There is no abuse of discretion in the denial of
error-coram-nobis relief when the claims in the petition were
groundless. Nelson, 2014 Ark. 91, 431 S.W.3d 852.
of error coram nobis is an extraordinarily rare remedy.
State v. Larimore, 341 Ark. 397, 17 S.W.3d 87
(2000). Coram-nobis proceedings are attended by a strong
presumption that the judgment of conviction is valid.
Id. The function of the writ is to secure relief
from a judgment rendered while there existed some fact that
would have prevented its rendition if it had been known to
the trial court and which, through no negligence or fault of
the defendant, was not brought forward before rendition of
the judgment. Newman v. State, 2009 Ark. 539, 354
S.W.3d 61. The petitioner has the burden of demonstrating a
fundamental error of fact extrinsic to the record.
Roberts v. State, 2013 Ark. 56, 425 S.W.3d 771.
writ is allowed only under compelling circumstances to
achieve justice and to address errors of the most fundamental
nature. Id. A writ of error coram nobis is available
for addressing certain errors that are found in one of four
categories: (1) insanity at the time of trial, (2) a coerced
guilty plea, (3) material evidence withheld by the
prosecutor, or (4) a third-party confession to the crime
during the time between conviction and appeal. Howard v.
State, 2012 Ark. 177, 403 S.W.3d 38. This court has
repeatedly held that ineffective-assistance-of-counsel claims
are not cognizable in error-coram-nobis proceedings and that
such proceedings are not a substitute for raising
ineffective-assistance-of-counsel claims under the
postconviction rule applicable to the petitioner's case.
See White v. State, 2015 Ark. 151, at 4-5, 460
S.W.3d 285, 288; see also Williams v. State, 2016
Ark. 92, at 3, 485 S.W.3d 254, 256 (per curiam).
argues on appeal that the trial court erred in considering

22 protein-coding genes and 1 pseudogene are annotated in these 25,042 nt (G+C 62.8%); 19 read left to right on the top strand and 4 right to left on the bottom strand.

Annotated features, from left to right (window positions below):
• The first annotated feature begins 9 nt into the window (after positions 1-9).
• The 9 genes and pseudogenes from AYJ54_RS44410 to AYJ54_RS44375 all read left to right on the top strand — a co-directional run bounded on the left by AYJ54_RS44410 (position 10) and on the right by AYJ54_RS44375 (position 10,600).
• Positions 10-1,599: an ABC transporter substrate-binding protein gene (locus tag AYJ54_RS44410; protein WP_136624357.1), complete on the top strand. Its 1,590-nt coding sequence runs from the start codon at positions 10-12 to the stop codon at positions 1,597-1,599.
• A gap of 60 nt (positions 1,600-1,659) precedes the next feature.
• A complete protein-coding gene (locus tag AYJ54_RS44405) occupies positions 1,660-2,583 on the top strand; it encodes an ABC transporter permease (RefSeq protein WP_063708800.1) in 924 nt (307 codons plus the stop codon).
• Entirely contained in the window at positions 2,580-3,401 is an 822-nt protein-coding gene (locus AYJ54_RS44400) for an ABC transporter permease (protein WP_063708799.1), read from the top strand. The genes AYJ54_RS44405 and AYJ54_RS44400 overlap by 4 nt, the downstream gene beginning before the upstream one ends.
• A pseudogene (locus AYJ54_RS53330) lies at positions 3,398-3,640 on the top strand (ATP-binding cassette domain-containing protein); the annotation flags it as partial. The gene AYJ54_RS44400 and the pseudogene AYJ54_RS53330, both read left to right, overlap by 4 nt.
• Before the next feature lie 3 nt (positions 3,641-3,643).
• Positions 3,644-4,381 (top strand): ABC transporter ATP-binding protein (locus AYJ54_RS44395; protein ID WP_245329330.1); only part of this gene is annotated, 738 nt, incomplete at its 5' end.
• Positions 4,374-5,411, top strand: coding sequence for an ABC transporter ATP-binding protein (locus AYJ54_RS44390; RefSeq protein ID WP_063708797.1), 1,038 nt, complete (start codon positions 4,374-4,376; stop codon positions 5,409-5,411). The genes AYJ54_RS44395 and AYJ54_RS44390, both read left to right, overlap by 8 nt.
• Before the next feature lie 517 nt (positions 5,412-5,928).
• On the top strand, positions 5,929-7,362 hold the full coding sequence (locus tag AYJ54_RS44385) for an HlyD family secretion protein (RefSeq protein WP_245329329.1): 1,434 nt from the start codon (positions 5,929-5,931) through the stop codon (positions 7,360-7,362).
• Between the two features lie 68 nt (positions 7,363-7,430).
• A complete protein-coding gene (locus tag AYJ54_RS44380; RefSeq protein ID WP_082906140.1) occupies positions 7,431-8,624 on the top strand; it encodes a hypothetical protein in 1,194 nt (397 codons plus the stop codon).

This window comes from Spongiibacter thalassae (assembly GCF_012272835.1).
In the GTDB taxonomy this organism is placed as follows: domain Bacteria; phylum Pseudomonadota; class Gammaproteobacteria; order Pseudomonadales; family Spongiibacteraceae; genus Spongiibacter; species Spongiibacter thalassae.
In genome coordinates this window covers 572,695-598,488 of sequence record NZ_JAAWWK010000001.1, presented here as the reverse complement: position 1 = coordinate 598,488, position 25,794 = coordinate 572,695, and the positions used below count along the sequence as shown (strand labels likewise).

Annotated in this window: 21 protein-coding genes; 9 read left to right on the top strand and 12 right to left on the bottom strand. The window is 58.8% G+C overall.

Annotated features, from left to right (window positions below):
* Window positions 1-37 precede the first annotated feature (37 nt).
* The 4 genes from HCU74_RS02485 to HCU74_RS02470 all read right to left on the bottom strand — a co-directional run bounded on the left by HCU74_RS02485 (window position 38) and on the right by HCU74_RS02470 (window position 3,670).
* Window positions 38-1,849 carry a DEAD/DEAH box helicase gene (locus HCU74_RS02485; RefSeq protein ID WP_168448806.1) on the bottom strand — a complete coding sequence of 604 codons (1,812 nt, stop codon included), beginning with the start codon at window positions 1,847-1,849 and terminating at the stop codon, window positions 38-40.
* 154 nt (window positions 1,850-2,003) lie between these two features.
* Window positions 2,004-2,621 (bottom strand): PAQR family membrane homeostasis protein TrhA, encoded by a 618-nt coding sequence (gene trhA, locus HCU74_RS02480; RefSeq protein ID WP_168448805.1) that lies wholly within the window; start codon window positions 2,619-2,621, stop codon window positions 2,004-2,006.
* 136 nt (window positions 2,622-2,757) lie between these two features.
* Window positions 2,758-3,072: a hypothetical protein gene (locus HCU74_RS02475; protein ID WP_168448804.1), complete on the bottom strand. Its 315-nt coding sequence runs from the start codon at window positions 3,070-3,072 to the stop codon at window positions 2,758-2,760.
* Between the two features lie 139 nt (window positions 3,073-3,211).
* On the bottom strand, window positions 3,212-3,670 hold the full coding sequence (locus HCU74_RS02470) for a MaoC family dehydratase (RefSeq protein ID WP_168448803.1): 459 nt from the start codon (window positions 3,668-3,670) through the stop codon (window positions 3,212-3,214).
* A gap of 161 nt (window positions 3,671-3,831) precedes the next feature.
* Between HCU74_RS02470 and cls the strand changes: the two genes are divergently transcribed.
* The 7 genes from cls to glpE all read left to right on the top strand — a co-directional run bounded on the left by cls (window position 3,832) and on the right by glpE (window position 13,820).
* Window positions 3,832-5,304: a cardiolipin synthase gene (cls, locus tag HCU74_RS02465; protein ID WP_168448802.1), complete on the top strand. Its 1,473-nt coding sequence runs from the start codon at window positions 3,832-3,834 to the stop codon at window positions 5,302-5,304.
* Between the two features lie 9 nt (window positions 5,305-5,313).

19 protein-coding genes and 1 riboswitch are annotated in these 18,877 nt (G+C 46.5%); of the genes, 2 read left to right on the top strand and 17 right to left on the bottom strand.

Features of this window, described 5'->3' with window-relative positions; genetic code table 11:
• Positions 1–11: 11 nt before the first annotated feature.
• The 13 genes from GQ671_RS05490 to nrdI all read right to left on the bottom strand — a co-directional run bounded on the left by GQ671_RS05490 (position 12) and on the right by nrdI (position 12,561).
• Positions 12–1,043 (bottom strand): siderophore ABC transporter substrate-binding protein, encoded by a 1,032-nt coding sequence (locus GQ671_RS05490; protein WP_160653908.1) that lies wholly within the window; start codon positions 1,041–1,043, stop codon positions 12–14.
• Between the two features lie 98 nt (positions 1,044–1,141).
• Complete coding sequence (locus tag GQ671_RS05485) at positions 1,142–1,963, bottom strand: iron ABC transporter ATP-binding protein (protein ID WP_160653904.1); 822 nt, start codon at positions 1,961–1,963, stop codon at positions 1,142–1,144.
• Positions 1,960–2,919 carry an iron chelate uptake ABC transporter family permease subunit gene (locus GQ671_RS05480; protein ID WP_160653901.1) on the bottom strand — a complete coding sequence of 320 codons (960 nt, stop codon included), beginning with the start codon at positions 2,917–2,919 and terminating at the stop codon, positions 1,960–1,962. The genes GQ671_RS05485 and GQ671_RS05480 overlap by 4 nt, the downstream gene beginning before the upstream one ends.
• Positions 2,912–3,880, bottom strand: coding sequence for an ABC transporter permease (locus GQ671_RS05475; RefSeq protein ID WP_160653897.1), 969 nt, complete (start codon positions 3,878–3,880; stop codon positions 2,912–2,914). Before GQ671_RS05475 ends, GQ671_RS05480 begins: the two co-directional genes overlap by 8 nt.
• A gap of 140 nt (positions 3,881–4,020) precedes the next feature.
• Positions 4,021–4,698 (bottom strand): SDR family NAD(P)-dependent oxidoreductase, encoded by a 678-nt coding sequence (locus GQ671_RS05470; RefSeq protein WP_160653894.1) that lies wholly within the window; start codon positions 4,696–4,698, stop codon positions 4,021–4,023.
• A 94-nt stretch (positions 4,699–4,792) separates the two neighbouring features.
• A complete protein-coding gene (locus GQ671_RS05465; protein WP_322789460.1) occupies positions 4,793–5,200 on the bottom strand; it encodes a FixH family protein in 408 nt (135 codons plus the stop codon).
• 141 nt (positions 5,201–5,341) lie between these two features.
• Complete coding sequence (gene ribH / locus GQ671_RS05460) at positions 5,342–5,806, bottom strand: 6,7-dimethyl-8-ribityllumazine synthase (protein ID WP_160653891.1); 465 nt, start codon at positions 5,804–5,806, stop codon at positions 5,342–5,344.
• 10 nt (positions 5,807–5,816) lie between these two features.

his claims as allegations of ineffective assistance of
counsel because he "clearly alleged that his guilty plea
was coerced." The argument fails because the claims were
couched in terms of counsel's failure to render competent
representation, and Mitchell's petition for writ of error
coram nobis was not a substitute for raising the claims under
Rule 1. See State v. Tejeda-Acosta, 2013Ark. 217, at
5, 427 S.W.3d 673, 676. Moreover, even if Mitchell's
allegations could be interpreted as claims of a coerced
guilty plea, all the information was known to Mitchell at the
time he entered the plea and could have been raised at that
time. See Wright v. State, 2014Ark. 25 (per curiam).
Also, the allegations did not demonstrate coercion of the
sort recognized by this court in a coram-nobis proceeding. To
prevail, the petitioner claiming a right to the writ must
demonstrate that his plea was obtained through intimidation,
coercion, or threats arising from fear, duress, or threats of
mob violence as previously acknowledged by this court as
cognizable for coram-nobis relief. Noble v. State,
2015 Ark. 141, 460 S.W.3d 774. The application for
coram-nobis relief must make a full disclosure of specific
facts relied upon as the basis for the writ. Larimore v.
State, 327 Ark. 271, 938 S.W.2d 818 (1997). Because
Mitchell failed to assert facts in support of the allegations
contained in the coram-nobis petition that established a
ground for the writ, the trial court did not err in denying
the petition. Markus v. State, 2015 Ark. 228, at 4,
463 S.W.3d 675, 677 (per curiam).
degree that Mitchell argued that he was entitled to issuance
of the writ on the ground that the evidence was insufficient
to support the judgment in his case, the sufficiency of the
evidence is not an issue within the purview of a coram-nobis